От: Severn Россия  
Дата: 29.10.08 08:10
Оценка: :)
Одна из сессий на нынешней PDC посвящена Oslo. Фаулер однако уже успел познакомиться с превью этой сессии и выложил Небольшой обзор.

Oslo is a project at Microsoft, of which various things have been heard but with little details until this week's PDC conference. What we have known is that it has something to do with ModelDrivenSoftwareDevelopment and DomainSpecificLanguages.


Oslo has three main components:

* a modeling language (currently code-named M) for textual DSLs
* a design surface (named Quadrant) for graphical DSLs
* a repository (without a name) that stores semantic models in a relational database.

(All of these names are current code names. The marketing department will still use the same smarts that replaced "Avalon and Indigo" with "WPF and WCF". I'm just hoping they'll rename "Windows" to "Windows Technology Foundation".)

The textual language environment is bootstrapped and provides three base languages:

* MGrammar: defines grammars for Syntax Directed Translation.
* MSchema: defines schemas for a Semantic Model
* MGraph: is a textual language for representing the population of a Semantic Model. So while MSchema represents types, MGraph represents instances. Lispers might think of MGraph as s-expressions with a ugly syntax.

You can represent any model in MGraph, but the syntax is often not too good. With MGrammar you can define a grammar for your own DSL which allows you to write scripts in your own DSL and build a parser to translate them into something more useful.

Using the state machine example from my book introduction, you could define a state machine semantic model with MSchema. You could then populate it (in an ugly way) with MGraph. You can build a decent DSL to populate it using MGrammar to define the syntax and to drive a parser.

There is a grammar compiler (called mg) that will take an input file in MGrammar and compile it into what they call an image file, or .mgx file. This is different to most parser generator tools. Most parser generators tools take the grammar and generate code which has to be compiled into a parser. Instead Oslo's tools compile the grammar into a binary form of the parse rules. There's then a separate tool (mgx) that can take an input script and a compiled grammar and outputs the MGraph representation of the syntax tree of the input script.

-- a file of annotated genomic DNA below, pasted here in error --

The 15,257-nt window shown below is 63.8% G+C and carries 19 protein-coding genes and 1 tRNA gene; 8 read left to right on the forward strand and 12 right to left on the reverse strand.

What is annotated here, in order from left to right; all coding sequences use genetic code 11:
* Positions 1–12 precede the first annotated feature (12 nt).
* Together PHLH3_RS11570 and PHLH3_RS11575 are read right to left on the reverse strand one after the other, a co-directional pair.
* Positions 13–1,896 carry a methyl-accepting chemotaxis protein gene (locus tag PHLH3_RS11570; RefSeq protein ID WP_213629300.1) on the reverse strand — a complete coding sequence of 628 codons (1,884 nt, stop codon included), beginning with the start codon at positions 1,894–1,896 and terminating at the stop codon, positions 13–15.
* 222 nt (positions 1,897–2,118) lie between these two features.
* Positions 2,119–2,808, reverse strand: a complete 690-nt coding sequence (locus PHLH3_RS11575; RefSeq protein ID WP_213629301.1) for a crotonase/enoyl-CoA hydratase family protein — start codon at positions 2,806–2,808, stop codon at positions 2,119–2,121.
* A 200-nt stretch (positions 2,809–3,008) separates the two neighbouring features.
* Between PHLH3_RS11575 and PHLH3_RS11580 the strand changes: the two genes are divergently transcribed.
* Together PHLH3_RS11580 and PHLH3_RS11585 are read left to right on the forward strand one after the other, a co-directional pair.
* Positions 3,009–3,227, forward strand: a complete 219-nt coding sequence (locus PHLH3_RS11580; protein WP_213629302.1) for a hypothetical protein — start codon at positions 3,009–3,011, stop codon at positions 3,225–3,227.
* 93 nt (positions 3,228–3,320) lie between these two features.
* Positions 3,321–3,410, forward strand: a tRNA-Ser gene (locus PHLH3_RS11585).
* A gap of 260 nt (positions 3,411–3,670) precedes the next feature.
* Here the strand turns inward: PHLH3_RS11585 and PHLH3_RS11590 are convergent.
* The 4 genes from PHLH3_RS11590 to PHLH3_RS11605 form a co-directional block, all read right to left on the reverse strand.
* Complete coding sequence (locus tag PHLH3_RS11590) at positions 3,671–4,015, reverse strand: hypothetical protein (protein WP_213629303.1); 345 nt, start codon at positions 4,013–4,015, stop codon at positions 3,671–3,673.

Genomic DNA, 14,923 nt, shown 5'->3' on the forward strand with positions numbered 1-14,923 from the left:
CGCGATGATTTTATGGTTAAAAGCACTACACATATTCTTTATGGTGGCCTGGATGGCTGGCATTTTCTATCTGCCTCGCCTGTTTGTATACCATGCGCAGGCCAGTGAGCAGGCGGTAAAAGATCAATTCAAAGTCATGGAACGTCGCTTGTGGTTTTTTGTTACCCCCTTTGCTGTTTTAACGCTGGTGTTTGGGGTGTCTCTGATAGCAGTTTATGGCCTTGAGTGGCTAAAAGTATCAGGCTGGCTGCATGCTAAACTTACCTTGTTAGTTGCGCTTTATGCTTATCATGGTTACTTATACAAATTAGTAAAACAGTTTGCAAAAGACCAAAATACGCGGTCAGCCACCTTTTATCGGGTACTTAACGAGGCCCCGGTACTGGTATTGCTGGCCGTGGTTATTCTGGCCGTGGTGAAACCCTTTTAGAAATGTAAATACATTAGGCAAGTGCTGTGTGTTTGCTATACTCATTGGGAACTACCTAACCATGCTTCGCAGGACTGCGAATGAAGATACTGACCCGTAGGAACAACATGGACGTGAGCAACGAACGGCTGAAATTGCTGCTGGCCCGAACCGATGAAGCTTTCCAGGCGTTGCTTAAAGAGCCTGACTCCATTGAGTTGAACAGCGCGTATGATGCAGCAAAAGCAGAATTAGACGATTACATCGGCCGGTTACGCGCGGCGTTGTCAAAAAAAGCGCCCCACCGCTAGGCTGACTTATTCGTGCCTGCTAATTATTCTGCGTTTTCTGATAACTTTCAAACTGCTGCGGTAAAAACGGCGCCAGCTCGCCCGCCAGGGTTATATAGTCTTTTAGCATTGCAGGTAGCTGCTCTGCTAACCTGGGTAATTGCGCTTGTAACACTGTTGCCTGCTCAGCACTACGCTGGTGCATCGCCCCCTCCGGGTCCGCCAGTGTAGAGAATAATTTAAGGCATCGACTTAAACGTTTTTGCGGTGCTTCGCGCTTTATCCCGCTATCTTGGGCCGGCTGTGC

More likely you can take the compiled grammar and add it to your own code as a resource. With this you can call a general parser mechanism that Oslo provides as a .NET framework, supply the reference to the compiled grammar file, and generate an in-memory syntax tree. You can then walk this syntax tree and use it to do whatever you will — the parsing strategy I refer to as Tree Construction.

The parser gives you a syntax tree, but that's often not the same as a semantic model. So usually you'll write code to walk the tree and populate a semantic model defined with MSchema. Once you've done this you can easily take that model and store it in the repository so that it can accessed via SQL tools. Their demo showed entering some data via a DSL and accessing corresponding tables in the repository, although we didn't go into complicated structures.

И еще

One particularly interesting point in this comparison is comparing Oslo with Microsoft's DSL tools. They are different tools with a lot of overlap, which makes you wonder if there's a place for both them. I've heard vague "they fit together" phrases, but am yet to be convinced. It could be one of those situations (common in big companies) where multiple semi-competing projects are developed. Eventually this could lead to one being shelved. But it's hard to speculate about this as much depends on corporate politics and it's thus almost impossible to get a straight answer out of anyone (and even if you do, it's even harder to tell if it is a straight answer).

Подождите ...
Пока на собственное сообщение не было ответов, его можно удалить.